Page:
The Case of the Deadly Butter Chicken is yet another delightful installment in the Vish Puri Mystery series. This time the indomitable Vish takes on not one, but two cases.
Satya Pal Bhalla, a Grade II bureaucrat employed in the Central Secretariat Stenographer's Service and owner of the world's longest moustache is missing one half of his famous facial feature. Drugged after eating channa bhatura, Bhalla went to bed ill, awaking much later than usual to a half shaved upper lip. The thief, who was witnessed by a guard leaving the home, made off with the half moustache and Bhalla is certain it's his moustache rival, Gopal Ragi who's the culprit. But weeks later, when Ragi's entire moustache is removed, Puri knows this isn't a case of competitive one upmanship.
Before Vish can really begin investigating this case, he finds himself caught up in another, one which eventually has a personal connection to his family. Vish Puri and his wife Rumpi and mother-in-law attend a cricket match which is part of a month long tournament in the capital. The Kolkata Colts featuring Pakistani star Kamran Khan are playing the Delhi Cowboys. Puri and his family have come to watch Rumpi's nephew, Rohan Mattu, play. The game is interrupted by a stray dog who wanders onto the field and is shot. After the game, Vish's mother, Mummy-ji joins the family for dinner at the Delhi Durbar Hotel.There Rohan introduces Kamran to his family. Puri's family are somewhat reserved since they are Indian and Kamran and his family are Pakistani. The dinner comes to a sudden halt when Kamran's father, Faheem Khan collapses and dies after eating some butter chicken. Since Vish Puri also ate some of the chicken and was not poisoned, it seems Faheem Khan was targeted, but by whom?
Soon after Vish is approached by James Scott, former Deputy Commissioner of the Metropolitan Police in London and also formerly of the International Cricket Federation's anti-corruption unit. Scott wants Puri to investigate who murdered Faheem Khan.Scott believes that Khan may have been part of an illegal sports betting syndicate that operates in both India and Pakistan. From what he has learned so far, the British detective believes that believes the Syndicate is run by a man named Aga in Pakistan and that it engages in spot betting - a type of betting where bookies place a bet on individual balls and overs. Puri agrees to take on this case, despite the risk, and despite the possibility that he will most likely have to travel to Pakistan, a country he deeply dislikes.
While Puri begins by running through the guest list at the dinner and eliminating people one by one, his mother has ideas of her own as to who might be the killer. And that's because the events at the Durbar Hotel were shocking not only due to witnessing a gruesome murder but also because of a connection to her past - a past that she has tried to put aside but never quite succeeded.
While Vish Puri's investigation into the Syndicate leads him into Pakistan, Mummy-ji takes "a trip to the holy city of Hardiwar on the Ganges, to consult with the Pandas, the Brahmin genealogical record keepers." This will help her establish the identity of the murderer. The two threads of the investigation eventually link together and Vish and Mummy-ji must work together to put all the pieces of the puzzle in place.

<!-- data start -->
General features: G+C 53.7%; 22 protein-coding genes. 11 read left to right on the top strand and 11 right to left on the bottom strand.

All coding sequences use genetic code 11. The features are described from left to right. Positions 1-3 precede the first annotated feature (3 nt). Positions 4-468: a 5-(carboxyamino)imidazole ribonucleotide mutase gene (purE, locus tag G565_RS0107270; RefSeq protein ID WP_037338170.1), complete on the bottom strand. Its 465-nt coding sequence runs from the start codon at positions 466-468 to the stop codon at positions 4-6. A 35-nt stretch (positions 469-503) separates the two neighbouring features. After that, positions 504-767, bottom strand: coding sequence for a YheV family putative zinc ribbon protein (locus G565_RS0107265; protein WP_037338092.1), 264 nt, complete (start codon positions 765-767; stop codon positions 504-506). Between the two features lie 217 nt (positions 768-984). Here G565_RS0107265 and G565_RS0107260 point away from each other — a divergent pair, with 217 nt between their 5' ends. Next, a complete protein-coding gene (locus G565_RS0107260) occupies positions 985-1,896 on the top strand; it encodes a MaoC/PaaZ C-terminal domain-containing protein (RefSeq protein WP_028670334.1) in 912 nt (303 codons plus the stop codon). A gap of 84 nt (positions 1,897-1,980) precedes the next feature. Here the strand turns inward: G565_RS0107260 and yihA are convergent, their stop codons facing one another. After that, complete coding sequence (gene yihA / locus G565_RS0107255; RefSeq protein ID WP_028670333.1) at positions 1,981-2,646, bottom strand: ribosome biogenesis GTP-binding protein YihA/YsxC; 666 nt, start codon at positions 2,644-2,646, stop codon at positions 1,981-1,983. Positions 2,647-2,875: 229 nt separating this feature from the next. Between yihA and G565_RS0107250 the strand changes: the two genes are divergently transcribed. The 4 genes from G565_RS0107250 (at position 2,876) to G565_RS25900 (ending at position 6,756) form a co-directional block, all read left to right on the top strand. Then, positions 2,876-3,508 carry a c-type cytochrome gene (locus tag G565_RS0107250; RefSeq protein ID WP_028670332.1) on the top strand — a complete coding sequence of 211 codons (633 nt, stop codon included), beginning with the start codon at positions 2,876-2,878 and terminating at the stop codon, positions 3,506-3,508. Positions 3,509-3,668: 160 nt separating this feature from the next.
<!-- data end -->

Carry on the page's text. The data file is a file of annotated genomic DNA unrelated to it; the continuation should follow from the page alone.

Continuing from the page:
The Case of the Deadly Butter Chicken is Hall's best effort to date. Engaging, funny and deliciously rich in the history and culture of India, readers will enjoy this latest book. Hall has said that he doesn't write chilling mysteries about serial killers. Instead, his readers get to read a good story while learning about India. What is unique about this book, the third in the series, is that readers get to explore the relationship between India and Pakistan, as well as their troubled past. The novel tells a little about the partition of India in 1947, which created a Muslim-dominated Pakistan and Hindu India. The Partition was one of the greatest human tragedies in the 20th century. As is often the case, the most vulnerable, the women and children, suffered grieviously. Hall's novel incorporates this tragedy, giving us a o
Hall has stated that he focused more on the plot and it definitely shows. But I also felt that the characterization was the best in this novel, compared with his first two books. Puri is a wonderful character, pompous, intelligent but very capable. His relationship with his wife Rumpi is endearing and there's no doubt he loves her, as he openly admits in this novel. Puri thinks he is in control of his family but it's really the women in his life who "manage" him! The interactions between Puri and his mother are often humourous, yet he quite respects his mother. Hall effectively returned to the humour he captured in the first book, The Case of the Missing Servant, but which was mostly missing in the the second book, The Case of the Man Who Died Laughing.
Back are all of Puri's usual operatives: Handbrake, his skilled driver, Tubecream his beautiful Indian companion, Flash his talented IT expert, and a host of others each with their unique talents. It is through these characters, that Hall juxtaposes the many faces of India, and allows his readers to learn about Indian society. Even descriptions of the food (and Puri's love of eating) allow those of us who have never traveled to India, to gain an insight into this fascinating country.
I highly recommend The Case of the Deadly Butter Chicken to fans of light mysteries and stories about India.
For those readers who would like to know more about the partition of India you can check out the BBC website's, History - British History in depth: The Hidden story of Partition and it's Legacies.
The Case of the Deadly Butter Chicken by Tarquin Hall
Toronto: McClelland & Stewart 2012